Finalists Announced For SOUNZ & Screen Awards –To Be Presented At The 2020 APRA Silver Scroll Awards
Some of New Zealand’s best songwriters and composers have been shortlisted for three prestigious awards to be presented at the 2020 APRA Silver Scroll Awards.
SOUNZ CONTEMPORARY AWARD - TE TOHU AUAHA
The SOUNZ Contemporary Award celebrates excellence in contemporary composition.
- a loose affiliation of alleluias by Celeste Oram
- Assemblage by Alex Taylor and Simon Ingram
- Mātauranga (Rerenga) by Michael Norris
All three SOUNZ Contemporary Award finalists this year are former finalists, but they take us in very different directions in contemporary classical music.
Celeste Oram is a New Zealand composer and vocalist now based in San Diego, who aims to create work “in which performers and listeners explore sonic and social histories, micro-cultures, and utopias.” This year she is a finalist for her work a loose affiliation of alleluias – a concerto for improvising violinist and three voices, commissioned by the La Jolla Symphony & Chorus. The piece takes inspiration from pop song structures and the mechanisms of breathing, while intertwining glimpses of material from contemporary works like Paul Simon’s The Boy in the Bubble, redemption by serpentwithfeet, as well as choral works from the 12th and 17th centuries.
The genesis of Assemblage is truly collaborative, with composer Alex Taylor (also now San Diego based) working with visual artist Simon Ingram, to bring together the sounds, movements, and inspirations of a painting robot (who is part of the performance), with an orchestral composition. Commissioned by conductor Marc Taddei and premiered by Orchestra Wellington, the piece draws on many of the gestural elements of the robot – gradients, curves, expansion and contraction, and much of the work is built on a series of slow-moving chromatic harmonies – creating a constrained quality to the sound. But like a rubber band being pulled, there’s always the potential for that energy to snap or release.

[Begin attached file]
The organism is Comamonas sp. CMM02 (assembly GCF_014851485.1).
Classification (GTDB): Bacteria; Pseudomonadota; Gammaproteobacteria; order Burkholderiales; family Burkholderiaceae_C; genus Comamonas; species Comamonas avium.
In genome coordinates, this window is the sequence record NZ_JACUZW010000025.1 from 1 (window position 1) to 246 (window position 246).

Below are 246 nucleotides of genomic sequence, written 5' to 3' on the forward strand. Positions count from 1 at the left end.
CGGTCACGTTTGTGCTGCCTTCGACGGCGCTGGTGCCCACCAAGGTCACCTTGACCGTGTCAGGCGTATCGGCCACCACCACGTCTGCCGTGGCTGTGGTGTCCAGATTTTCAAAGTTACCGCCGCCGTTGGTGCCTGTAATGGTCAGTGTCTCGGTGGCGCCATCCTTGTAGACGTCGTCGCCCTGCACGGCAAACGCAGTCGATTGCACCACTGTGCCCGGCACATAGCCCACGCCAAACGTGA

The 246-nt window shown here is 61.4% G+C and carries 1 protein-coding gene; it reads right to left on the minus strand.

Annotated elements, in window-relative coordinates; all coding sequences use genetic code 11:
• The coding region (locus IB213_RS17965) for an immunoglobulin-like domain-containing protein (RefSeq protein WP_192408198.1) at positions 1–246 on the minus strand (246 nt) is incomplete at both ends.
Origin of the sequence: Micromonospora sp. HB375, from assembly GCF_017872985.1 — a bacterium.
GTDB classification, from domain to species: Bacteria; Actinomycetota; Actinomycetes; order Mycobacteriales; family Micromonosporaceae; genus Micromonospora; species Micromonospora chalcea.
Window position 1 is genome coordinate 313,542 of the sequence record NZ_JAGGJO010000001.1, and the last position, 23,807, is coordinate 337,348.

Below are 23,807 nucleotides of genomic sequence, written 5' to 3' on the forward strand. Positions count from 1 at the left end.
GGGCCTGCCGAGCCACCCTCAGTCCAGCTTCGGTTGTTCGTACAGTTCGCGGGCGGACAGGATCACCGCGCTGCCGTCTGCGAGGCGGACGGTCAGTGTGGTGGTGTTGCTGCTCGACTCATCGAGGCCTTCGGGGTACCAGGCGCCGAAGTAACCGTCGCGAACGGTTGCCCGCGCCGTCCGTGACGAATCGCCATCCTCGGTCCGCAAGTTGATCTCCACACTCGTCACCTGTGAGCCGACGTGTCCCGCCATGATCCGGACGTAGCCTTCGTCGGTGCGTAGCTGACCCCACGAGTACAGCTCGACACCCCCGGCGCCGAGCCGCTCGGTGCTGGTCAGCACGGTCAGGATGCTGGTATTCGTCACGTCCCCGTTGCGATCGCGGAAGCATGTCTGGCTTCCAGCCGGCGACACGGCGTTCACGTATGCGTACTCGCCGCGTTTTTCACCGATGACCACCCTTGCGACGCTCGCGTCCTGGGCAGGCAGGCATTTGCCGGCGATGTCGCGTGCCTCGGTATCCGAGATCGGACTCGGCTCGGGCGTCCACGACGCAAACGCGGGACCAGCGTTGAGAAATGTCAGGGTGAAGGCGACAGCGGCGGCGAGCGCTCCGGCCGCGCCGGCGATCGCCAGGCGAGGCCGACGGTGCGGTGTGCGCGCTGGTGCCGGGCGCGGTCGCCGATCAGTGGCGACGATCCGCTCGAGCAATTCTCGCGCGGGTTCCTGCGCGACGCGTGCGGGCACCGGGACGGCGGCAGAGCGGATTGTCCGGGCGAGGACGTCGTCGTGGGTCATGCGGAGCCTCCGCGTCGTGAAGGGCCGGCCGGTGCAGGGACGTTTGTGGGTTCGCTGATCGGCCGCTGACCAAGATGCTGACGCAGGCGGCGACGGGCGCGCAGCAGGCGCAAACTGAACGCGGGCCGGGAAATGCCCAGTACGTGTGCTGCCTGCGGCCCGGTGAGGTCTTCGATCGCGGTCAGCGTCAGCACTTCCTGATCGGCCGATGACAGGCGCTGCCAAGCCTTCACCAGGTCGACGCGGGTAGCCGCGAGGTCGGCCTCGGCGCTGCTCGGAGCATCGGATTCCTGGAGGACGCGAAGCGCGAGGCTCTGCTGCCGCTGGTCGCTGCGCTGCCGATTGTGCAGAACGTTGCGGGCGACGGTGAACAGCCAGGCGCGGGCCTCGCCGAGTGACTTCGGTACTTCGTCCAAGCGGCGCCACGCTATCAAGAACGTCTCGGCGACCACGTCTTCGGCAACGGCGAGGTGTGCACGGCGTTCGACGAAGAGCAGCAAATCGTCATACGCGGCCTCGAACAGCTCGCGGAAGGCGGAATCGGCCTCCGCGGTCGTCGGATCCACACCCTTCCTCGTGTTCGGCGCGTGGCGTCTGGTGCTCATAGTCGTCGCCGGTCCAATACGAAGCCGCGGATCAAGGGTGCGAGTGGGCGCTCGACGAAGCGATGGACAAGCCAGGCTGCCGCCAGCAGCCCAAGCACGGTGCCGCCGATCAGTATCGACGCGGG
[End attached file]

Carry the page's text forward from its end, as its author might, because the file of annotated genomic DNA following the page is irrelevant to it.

Commissioned by the NZSO, Michael Norris’ Mātauranga (Rerenga) is a work for orchestra, taonga puoro and live electronics which reflects on Captain Cook’s first voyage to the South Pacific and his arrival in Aotearoa. Norris (who has been a finalist six times, and won the award three times) recognised the many issues surrounding Cook's arrival in New Zealand, and the piece is not so much a celebration as an evocation of a moment in time. “I'm not just thinking of the cultural collision between Cook and the local iwi and tangata whenua, but I'm also thinking of a kind of sonic world. What were the seascapes that Cook was experiencing during those long days of endless voyaging around the South Pacific? What were the birdscapes or the gentle lapping of the waves on the shoreline of these places where Cook put down his anchors?”
Judging for the SOUNZ Contemporary Award is conducted by an anonymous judging panel of local and international composers, convened by SOUNZ Centre for New Zealand Music.
APRA SCREEN AWARDS
The APRA Best Original Music in a Feature Film and APRA Best Original Music in a Series Awards celebrate New Zealand's screen composers. The awards recognise the relationship that composers have with cinema and the power of music to illuminate, elevate and support real and imagined worlds, narratives, images and performances.
2020 finalists for APRA Best Original Music In A Series Award:
- Claire Cowan for One Lane Bridge